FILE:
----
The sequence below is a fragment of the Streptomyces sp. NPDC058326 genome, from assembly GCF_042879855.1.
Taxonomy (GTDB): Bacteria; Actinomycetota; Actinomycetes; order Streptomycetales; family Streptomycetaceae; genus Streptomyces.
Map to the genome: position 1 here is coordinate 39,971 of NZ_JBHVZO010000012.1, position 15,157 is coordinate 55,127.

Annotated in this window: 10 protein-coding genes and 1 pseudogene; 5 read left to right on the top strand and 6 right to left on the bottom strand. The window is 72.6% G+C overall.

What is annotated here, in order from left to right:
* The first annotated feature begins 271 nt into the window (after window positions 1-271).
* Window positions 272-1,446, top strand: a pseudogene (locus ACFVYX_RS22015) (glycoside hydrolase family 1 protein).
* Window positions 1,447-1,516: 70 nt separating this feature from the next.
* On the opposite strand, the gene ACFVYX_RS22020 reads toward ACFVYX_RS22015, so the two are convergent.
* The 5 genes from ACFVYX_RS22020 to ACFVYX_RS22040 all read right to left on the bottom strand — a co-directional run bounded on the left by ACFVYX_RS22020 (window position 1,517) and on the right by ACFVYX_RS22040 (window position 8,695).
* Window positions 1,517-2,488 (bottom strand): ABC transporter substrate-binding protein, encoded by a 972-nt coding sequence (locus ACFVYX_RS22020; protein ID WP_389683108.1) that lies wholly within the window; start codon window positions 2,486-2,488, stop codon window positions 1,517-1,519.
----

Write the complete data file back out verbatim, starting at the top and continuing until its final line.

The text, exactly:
The sequence below is a fragment of the Streptomyces sp. NPDC058326 genome, from assembly GCF_042879855.1.
Taxonomy (GTDB): Bacteria; Actinomycetota; Actinomycetes; order Streptomycetales; family Streptomycetaceae; genus Streptomyces.
Map to the genome: position 1 here is coordinate 39,971 of NZ_JBHVZO010000012.1, position 15,157 is coordinate 55,127.

Annotated in this window: 10 protein-coding genes and 1 pseudogene; 5 read left to right on the top strand and 6 right to left on the bottom strand. The window is 72.6% G+C overall.

What is annotated here, in order from left to right:
* The first annotated feature begins 271 nt into the window (after window positions 1-271).
* Window positions 272-1,446, top strand: a pseudogene (locus ACFVYX_RS22015) (glycoside hydrolase family 1 protein).
* Window positions 1,447-1,516: 70 nt separating this feature from the next.
* On the opposite strand, the gene ACFVYX_RS22020 reads toward ACFVYX_RS22015, so the two are convergent.
* The 5 genes from ACFVYX_RS22020 to ACFVYX_RS22040 all read right to left on the bottom strand — a co-directional run bounded on the left by ACFVYX_RS22020 (window position 1,517) and on the right by ACFVYX_RS22040 (window position 8,695).
* Window positions 1,517-2,488 (bottom strand): ABC transporter substrate-binding protein, encoded by a 972-nt coding sequence (locus ACFVYX_RS22020; protein ID WP_389683108.1) that lies wholly within the window; start codon window positions 2,486-2,488, stop codon window positions 1,517-1,519.